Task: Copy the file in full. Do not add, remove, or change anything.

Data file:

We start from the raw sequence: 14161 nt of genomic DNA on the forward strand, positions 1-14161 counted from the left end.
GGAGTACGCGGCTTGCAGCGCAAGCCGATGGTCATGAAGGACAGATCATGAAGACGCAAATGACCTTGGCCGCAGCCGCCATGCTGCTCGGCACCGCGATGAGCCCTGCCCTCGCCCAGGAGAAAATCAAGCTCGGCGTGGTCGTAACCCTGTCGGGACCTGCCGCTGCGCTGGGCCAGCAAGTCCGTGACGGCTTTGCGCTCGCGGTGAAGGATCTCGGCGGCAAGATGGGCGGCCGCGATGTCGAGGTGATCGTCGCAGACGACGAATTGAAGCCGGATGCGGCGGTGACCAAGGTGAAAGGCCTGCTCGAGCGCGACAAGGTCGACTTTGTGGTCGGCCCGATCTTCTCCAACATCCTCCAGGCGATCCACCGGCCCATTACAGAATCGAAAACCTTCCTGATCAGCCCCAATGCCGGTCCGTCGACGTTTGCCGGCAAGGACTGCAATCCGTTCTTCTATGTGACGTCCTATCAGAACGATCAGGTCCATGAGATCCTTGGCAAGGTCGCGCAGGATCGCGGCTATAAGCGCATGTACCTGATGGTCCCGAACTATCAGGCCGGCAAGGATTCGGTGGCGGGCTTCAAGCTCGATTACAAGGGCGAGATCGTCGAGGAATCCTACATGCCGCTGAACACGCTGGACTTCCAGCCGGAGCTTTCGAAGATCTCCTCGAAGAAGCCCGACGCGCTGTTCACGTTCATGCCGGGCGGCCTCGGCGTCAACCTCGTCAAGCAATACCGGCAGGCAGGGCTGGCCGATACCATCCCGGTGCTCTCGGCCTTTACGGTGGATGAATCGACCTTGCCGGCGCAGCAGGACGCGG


We start from the raw sequence: 14161 nt of genomic DNA on the forward strand, positions 1-14161 counted from the left end.
GGAGTACGCGGCTTGCAGCGCAAGCCGATGGTCATGAAGGACAGATCATGAAGACGCAAATGACCTTGGCCGCAGCCGCCATGCTGCTCGGCACCGCGATGAGCCCTGCCCTCGCCCAGGAGAAAATCAAGCTCGGCGTGGTCGTAACCCTGTCGGGACCTGCCGCTGCGCTGGGCCAGCAAGTCCGTGACGGCTTTGCGCTCGCGGTGAAGGATCTCGGCGGCAAGATGGGCGGCCGCGATGTCGAGGTGATCGTCGCAGACGACGAATTGAAGCCGGATGCGGCGGTGACCAAGGTGAAAGGCCTGCTCGAGCGCGACAAGGTCGACTTTGTGGTCGGCCCGATCTTCTCCAACATCCTCCAGGCGATCCACCGGCCCATTACAGAATCGAAAACCTTCCTGATCAGCCCCAATGCCGGTCCGTCGACGTTTGCCGGCAAGGACTGCAATCCGTTCTTCTATGTGACGTCCTATCAGAACGATCAGGTCCATGAGATCCTTGGCAAGGTCGCGCAGGATCGCGGCTATAAGCGCATGTACCTGATGGTCCCGAACTATCAGGCCGGCAAGGATTCGGTGGCGGGCTTCAAGCTCGATTACAAGGGCGAGATCGTCGAGGAATCCTACATGCCGCTGAACACGCTGGACTTCCAGCCGGAGCTTTCGAAGATCTCCTCGAAGAAGCCCGACGCGCTGTTCACGTTCATGCCGGGCGGCCTCGGCGTCAACCTCGTCAAGCAATACCGGCAGGCAGGGCTGGCCGATACCATCCCGGTGCTCTCGGCCTTTACGGTGGATGAATCGACCTTGCCGGCGCAGCAGGACGCGG